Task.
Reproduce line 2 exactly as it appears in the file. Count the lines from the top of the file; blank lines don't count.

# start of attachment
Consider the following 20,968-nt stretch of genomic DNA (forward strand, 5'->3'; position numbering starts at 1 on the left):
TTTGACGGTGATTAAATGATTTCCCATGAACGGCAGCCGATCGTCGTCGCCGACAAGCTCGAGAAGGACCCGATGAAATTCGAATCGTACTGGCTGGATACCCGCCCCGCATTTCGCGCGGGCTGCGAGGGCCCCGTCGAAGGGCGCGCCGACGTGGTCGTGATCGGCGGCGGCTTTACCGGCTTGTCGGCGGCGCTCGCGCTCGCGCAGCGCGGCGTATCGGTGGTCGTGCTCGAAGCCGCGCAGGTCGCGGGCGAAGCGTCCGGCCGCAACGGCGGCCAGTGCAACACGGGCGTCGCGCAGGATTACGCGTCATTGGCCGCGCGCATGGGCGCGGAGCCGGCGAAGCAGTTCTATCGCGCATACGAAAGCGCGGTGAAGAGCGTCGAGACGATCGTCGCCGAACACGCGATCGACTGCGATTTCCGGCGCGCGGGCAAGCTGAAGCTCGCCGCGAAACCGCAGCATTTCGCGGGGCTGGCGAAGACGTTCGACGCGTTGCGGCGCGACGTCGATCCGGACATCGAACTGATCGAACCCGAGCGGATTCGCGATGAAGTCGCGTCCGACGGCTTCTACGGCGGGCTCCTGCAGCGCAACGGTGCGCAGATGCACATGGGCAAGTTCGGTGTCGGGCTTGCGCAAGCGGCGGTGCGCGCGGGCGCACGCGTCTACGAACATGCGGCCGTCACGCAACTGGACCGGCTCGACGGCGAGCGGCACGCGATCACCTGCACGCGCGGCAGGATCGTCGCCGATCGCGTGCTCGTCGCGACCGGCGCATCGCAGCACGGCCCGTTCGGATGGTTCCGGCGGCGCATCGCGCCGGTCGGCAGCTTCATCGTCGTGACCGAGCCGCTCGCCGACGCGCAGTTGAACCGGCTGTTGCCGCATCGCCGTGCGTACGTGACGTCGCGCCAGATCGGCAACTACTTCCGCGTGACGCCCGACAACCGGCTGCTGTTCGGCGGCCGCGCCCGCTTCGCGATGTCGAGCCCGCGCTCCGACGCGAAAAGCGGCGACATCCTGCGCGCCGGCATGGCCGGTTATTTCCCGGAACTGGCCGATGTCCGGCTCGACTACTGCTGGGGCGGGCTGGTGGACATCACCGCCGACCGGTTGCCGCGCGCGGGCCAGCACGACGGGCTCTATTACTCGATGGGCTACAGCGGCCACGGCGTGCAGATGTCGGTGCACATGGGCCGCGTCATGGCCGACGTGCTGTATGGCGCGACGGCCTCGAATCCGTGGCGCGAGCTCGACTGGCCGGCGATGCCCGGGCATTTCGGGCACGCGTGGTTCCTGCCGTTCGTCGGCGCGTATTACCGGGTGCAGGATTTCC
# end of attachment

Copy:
TTTGACGGTGATTAAATGATTTCCCATGAACGGCAGCCGATCGTCGTCGCCGACAAGCTCGAGAAGGACCCGATGAAATTCGAATCGTACTGGCTGGATACCCGCCCCGCATTTCGCGCGGGCTGCGAGGGCCCCGTCGAAGGGCGCGCCGACGTGGTCGTGATCGGCGGCGGCTTTACCGGCTTGTCGGCGGCGCTCGCGCTCGCGCAGCGCGGCGTATCGGTGGTCGTGCTCGAAGCCGCGCAGGTCGCGGGCGAAGCGTCCGGCCGCAACGGCGGCCAGTGCAACACGGGCGTCGCGCAGGATTACGCGTCATTGGCCGCGCGCATGGGCGCGGAGCCGGCGAAGCAGTTCTATCGCGCATACGAAAGCGCGGTGAAGAGCGTCGAGACGATCGTCGCCGAACACGCGATCGACTGCGATTTCCGGCGCGCGGGCAAGCTGAAGCTCGCCGCGAAACCGCAGCATTTCGCGGGGCTGGCGAAGACGTTCGACGCGTTGCGGCGCGACGTCGATCCGGACATCGAACTGATCGAACCCGAGCGGATTCGCGATGAAGTCGCGTCCGACGGCTTCTACGGCGGGCTCCTGCAGCGCAACGGTGCGCAGATGCACATGGGCAAGTTCGGTGTCGGGCTTGCGCAAGCGGCGGTGCGCGCGGGCGCACGCGTCTACGAACATGCGGCCGTCACGCAACTGGACCGGCTCGACGGCGAGCGGCACGCGATCACCTGCACGCGCGGCAGGATCGTCGCCGATCGCGTGCTCGTCGCGACCGGCGCATCGCAGCACGGCCCGTTCGGATGGTTCCGGCGGCGCATCGCGCCGGTCGGCAGCTTCATCGTCGTGACCGAGCCGCTCGCCGACGCGCAGTTGAACCGGCTGTTGCCGCATCGCCGTGCGTACGTGACGTCGCGCCAGATCGGCAACTACTTCCGCGTGACGCCCGACAACCGGCTGCTGTTCGGCGGCCGCGCCCGCTTCGCGATGTCGAGCCCGCGCTCCGACGCGAAAAGCGGCGACATCCTGCGCGCCGGCATGGCCGGTTATTTCCCGGAACTGGCCGATGTCCGGCTCGACTACTGCTGGGGCGGGCTGGTGGACATCACCGCCGACCGGTTGCCGCGCGCGGGCCAGCACGACGGGCTCTATTACTCGATGGGCTACAGCGGCCACGGCGTGCAGATGTCGGTGCACATGGGCCGCGTCATGGCCGACGTGCTGTATGGCGCGACGGCCTCGAATCCGTGGCGCGAGCTCGACTGGCCGGCGATGCCCGGGCATTTCGGGCACGCGTGGTTCCTGCCGTTCGTCGGCGCGTATTACCGGGTGCAGGATTTCC